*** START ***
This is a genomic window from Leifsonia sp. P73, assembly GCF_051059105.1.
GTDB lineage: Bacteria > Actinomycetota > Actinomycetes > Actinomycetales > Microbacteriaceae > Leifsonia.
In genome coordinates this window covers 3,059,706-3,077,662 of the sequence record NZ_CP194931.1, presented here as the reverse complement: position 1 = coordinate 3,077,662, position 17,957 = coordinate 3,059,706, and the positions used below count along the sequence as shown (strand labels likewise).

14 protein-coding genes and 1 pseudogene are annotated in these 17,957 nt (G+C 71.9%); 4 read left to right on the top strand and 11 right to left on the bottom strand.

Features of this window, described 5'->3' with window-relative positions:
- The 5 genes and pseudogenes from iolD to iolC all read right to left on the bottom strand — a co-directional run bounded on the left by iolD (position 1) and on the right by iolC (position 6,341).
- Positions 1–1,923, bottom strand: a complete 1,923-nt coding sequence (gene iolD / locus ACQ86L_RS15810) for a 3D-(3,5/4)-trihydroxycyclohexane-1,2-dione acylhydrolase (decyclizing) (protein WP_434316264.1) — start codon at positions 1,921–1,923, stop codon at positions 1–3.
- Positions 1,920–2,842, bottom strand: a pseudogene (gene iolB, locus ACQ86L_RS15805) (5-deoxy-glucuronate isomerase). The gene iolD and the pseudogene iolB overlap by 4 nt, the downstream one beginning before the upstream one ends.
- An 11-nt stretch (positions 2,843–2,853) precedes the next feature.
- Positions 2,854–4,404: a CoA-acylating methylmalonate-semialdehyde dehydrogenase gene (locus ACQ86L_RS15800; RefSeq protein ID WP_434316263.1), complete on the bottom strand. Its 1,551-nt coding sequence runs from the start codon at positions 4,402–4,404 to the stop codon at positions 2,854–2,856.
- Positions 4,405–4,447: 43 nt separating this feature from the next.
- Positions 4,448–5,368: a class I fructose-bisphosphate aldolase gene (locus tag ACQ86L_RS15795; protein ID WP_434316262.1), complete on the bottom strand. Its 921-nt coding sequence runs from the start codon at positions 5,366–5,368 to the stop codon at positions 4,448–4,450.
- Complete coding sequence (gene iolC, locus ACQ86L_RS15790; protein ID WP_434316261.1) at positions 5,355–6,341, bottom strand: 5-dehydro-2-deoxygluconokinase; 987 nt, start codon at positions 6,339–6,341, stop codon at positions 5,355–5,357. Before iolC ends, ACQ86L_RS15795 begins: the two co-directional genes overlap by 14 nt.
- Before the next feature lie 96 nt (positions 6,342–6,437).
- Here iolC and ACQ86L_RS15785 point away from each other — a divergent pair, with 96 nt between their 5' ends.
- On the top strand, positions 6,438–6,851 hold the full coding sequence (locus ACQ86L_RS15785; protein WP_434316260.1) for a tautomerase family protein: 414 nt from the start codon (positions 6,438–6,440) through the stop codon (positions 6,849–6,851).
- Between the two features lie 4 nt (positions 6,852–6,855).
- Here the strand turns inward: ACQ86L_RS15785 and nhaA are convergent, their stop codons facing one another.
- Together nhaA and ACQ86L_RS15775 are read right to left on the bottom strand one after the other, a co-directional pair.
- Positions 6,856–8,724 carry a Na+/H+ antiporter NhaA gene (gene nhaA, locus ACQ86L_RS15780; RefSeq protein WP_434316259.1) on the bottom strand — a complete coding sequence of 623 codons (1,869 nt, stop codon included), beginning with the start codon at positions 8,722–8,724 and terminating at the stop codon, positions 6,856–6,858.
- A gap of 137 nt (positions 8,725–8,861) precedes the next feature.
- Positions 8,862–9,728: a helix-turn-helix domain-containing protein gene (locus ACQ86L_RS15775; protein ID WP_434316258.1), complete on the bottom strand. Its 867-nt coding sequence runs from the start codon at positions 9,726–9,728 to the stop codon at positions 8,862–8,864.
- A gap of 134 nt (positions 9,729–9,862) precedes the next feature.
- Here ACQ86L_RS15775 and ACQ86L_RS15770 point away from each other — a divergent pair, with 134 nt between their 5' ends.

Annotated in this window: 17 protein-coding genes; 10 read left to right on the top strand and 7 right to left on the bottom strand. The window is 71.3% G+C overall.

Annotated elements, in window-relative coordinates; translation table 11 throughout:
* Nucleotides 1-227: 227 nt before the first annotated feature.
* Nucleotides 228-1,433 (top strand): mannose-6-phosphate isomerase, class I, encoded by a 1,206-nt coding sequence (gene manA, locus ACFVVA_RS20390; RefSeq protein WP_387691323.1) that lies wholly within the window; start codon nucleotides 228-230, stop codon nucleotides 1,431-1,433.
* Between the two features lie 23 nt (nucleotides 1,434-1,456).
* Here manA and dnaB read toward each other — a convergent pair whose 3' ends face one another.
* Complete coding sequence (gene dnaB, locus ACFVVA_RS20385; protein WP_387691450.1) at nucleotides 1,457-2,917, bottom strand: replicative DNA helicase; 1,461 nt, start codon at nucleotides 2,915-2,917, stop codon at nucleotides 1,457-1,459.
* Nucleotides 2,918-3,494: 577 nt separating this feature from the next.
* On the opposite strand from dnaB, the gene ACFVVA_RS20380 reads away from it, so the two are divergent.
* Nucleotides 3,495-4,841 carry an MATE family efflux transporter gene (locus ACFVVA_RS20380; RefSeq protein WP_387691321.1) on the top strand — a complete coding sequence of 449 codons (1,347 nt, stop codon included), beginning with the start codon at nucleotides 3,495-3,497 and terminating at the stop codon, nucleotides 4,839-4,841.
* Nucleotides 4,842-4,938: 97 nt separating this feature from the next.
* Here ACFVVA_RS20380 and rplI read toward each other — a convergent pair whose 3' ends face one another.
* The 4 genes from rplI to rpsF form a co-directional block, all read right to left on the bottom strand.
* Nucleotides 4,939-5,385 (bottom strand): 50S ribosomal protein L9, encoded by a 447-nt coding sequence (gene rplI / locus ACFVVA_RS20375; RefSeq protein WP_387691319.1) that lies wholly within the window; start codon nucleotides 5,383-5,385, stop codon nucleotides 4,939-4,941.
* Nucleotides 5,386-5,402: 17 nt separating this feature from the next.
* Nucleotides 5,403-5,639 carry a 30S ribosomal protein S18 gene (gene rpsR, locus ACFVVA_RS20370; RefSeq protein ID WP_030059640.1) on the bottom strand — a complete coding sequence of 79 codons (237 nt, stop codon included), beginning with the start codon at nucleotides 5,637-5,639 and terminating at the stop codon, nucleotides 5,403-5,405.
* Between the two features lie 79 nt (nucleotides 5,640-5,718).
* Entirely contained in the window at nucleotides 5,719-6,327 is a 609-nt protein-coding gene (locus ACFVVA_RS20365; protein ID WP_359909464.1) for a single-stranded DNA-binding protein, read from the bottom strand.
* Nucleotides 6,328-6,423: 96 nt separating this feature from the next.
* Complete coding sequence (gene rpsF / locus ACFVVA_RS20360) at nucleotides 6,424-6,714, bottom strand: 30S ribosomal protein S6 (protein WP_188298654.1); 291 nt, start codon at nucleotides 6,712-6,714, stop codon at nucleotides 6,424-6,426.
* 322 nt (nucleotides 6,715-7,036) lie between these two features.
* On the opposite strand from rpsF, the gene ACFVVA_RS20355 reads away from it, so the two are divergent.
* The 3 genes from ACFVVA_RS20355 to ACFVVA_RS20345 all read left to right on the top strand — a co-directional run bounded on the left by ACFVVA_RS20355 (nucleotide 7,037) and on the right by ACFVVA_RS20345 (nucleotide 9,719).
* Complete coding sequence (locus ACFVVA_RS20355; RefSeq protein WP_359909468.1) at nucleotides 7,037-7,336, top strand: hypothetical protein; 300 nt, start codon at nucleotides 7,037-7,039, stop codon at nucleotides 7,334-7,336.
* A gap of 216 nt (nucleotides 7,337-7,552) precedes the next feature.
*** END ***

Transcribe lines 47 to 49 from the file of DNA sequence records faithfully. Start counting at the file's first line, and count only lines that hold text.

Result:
* The 3 genes from ACFVVA_RS20355 to ACFVVA_RS20345 all read left to right on the top strand — a co-directional run bounded on the left by ACFVVA_RS20355 (nucleotide 7,037) and on the right by ACFVVA_RS20345 (nucleotide 9,719).
* Complete coding sequence (locus ACFVVA_RS20355; RefSeq protein WP_359909468.1) at nucleotides 7,037-7,336, top strand: hypothetical protein; 300 nt, start codon at nucleotides 7,037-7,039, stop codon at nucleotides 7,334-7,336.
* A gap of 216 nt (nucleotides 7,337-7,552) precedes the next feature.